I have not been active in PMAP and other related organizations for some years now so I don’t know if this is being done. If it is, let me extend my congratulations. You are absolutely on the right track in my book. I hope it pays off soon (as it is not yet fully evident now). Industry Federations and professional organizations should work with the academe (all of them and not just the so called “reputable” schools) on developing curricula that will deliver the kinds of skills the industries are looking for. This should be done as regularly as there are regular advances in technologies and various disciplines.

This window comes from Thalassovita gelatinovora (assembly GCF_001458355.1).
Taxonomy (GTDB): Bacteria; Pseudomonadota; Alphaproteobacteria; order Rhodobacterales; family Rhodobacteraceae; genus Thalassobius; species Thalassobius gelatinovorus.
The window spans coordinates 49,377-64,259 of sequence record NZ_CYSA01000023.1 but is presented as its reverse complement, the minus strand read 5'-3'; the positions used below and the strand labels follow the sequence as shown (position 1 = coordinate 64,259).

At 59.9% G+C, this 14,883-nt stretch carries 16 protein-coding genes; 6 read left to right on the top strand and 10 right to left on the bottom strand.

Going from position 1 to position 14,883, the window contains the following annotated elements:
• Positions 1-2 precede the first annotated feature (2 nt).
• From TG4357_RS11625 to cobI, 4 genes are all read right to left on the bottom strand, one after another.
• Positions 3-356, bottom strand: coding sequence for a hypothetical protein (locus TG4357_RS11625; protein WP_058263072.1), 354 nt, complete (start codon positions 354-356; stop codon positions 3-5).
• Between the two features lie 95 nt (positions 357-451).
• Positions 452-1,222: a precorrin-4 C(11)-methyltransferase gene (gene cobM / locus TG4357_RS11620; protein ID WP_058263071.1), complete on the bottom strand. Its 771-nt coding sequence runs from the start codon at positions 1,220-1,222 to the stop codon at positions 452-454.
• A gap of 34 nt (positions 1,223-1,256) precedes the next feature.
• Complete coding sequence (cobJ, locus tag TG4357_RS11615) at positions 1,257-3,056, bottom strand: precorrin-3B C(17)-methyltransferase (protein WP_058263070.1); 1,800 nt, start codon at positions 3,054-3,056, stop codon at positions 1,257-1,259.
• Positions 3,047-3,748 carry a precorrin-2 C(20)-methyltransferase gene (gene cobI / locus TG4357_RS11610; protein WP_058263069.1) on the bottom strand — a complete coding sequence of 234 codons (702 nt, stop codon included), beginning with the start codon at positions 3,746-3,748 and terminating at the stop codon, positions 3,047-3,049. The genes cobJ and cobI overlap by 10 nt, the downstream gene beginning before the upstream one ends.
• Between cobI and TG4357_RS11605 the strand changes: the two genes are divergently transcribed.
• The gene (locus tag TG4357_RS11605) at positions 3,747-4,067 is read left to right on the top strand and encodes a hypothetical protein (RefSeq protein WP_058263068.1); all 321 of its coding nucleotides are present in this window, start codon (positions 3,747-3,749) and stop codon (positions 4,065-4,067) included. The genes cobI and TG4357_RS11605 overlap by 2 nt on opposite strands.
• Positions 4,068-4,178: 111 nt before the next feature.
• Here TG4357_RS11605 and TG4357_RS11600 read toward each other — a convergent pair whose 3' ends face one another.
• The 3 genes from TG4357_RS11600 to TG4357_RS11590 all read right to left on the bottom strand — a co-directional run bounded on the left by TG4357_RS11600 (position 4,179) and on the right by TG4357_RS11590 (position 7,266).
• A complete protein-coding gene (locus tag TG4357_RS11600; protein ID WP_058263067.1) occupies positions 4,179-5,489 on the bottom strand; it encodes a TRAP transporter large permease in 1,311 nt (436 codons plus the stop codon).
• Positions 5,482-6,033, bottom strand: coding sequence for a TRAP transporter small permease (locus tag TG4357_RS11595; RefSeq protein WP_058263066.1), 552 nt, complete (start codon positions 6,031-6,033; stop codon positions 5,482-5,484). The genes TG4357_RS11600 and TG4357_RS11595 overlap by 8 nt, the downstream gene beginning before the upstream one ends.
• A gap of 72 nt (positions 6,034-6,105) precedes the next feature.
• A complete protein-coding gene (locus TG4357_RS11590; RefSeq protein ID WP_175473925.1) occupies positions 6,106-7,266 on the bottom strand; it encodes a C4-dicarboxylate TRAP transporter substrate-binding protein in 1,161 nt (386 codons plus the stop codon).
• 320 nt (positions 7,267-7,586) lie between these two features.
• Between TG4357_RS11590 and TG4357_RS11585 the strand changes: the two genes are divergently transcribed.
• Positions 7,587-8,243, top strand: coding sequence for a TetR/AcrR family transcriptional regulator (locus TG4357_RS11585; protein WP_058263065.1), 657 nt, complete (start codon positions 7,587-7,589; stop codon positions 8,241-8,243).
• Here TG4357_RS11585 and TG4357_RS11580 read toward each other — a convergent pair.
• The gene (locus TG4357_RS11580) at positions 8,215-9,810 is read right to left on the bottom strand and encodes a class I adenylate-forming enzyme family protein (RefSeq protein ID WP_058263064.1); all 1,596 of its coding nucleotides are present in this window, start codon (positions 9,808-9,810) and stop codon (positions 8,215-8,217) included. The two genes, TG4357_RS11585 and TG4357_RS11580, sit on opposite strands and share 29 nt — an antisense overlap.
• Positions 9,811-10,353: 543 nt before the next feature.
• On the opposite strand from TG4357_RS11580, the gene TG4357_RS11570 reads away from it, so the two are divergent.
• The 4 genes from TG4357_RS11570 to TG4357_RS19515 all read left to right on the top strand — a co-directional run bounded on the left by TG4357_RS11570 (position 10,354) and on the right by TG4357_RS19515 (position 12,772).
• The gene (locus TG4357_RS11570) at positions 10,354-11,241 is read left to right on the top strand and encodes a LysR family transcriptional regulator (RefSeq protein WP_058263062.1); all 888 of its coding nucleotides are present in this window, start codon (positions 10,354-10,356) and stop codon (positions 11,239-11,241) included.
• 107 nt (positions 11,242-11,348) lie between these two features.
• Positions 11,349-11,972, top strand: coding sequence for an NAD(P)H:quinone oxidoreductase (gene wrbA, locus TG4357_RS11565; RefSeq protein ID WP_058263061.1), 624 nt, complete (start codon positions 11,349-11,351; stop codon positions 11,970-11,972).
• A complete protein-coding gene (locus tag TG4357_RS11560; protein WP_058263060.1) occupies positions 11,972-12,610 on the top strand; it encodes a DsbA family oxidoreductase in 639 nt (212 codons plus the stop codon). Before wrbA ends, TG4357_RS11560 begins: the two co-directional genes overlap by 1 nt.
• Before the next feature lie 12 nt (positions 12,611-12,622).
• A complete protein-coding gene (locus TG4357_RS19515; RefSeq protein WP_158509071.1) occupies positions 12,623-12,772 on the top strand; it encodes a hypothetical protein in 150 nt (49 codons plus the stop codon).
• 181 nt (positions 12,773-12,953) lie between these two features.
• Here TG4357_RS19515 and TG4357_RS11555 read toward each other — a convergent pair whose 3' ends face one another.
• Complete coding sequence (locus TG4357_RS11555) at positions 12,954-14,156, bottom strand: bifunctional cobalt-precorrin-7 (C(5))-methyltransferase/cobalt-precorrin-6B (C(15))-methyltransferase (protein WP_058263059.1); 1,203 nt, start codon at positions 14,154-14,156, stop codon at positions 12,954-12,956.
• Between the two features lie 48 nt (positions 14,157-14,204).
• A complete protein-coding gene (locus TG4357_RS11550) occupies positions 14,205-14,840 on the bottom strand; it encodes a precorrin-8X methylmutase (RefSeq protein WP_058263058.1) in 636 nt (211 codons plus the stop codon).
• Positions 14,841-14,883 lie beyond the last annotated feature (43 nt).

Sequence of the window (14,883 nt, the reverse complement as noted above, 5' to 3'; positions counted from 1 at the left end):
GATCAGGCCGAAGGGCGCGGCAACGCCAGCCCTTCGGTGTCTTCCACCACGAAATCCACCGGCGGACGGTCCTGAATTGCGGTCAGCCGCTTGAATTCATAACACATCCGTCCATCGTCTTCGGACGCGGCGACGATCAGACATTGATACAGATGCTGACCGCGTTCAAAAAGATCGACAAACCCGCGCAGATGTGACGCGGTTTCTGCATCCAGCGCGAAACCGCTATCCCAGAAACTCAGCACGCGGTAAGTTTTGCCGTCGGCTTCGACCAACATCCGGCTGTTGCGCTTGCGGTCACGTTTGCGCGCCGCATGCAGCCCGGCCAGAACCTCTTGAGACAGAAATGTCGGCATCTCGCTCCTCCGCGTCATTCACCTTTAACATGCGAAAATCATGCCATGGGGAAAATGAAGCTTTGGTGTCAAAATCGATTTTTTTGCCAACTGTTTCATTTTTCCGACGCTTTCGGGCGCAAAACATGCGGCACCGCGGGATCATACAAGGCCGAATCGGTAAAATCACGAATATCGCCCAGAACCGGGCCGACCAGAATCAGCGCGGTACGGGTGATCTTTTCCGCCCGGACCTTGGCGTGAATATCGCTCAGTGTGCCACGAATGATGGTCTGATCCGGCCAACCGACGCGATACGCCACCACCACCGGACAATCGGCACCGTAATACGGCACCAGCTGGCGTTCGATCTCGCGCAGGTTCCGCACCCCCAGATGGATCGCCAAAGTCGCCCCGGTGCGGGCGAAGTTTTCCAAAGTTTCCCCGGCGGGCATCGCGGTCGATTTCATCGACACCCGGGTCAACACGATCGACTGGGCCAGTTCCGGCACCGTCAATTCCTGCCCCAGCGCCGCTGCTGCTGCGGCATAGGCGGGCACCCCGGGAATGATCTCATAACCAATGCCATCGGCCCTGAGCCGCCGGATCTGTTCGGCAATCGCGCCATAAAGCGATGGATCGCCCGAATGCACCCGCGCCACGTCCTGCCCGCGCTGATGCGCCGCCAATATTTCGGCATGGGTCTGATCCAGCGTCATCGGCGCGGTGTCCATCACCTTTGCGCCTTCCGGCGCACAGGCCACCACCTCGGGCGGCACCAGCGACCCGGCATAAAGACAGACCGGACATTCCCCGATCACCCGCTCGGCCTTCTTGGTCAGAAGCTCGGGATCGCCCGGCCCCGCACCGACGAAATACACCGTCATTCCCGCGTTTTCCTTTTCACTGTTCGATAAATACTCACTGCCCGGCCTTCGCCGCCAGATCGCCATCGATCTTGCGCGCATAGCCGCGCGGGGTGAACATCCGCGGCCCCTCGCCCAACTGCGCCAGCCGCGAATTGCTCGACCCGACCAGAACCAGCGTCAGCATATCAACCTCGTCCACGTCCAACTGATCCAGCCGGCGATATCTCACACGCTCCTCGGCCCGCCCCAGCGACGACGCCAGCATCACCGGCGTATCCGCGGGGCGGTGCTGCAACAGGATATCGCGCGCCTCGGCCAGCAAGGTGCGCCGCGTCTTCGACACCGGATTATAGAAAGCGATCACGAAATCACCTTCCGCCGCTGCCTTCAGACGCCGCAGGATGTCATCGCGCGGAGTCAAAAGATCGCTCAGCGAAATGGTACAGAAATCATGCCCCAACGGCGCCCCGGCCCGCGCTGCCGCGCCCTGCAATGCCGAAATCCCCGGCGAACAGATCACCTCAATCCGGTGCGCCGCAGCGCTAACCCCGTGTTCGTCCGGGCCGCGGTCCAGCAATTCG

Something should be done to stop some schools from being diploma mills. They should be made responsible for the quality of their graduates. Education is a serious business. We are talking about people’s lives here. If factories work hard to improve the quality of their outputs to give their customers’ money’s worth, Schools should do the same, although I understand that this is not as simple, they should exert all necessary efforts just the same and with even more intensity. When trainers like me conduct training, we evaluate the effectiveness of our programs to see if we are able to meet learners’ expectations, and redesign our programs accordingly. I believe that the academe should do the same in a much bigger way. They should track their graduates to find out if they are able to qualify for the jobs they are applying for, provided that it is the right job for them. If not, find out what the problems are and do something. If the schools can do something to close the gap between the information given to students and the kind of knowledge the companies need, I’ll bet that we will have a better chance as a nation.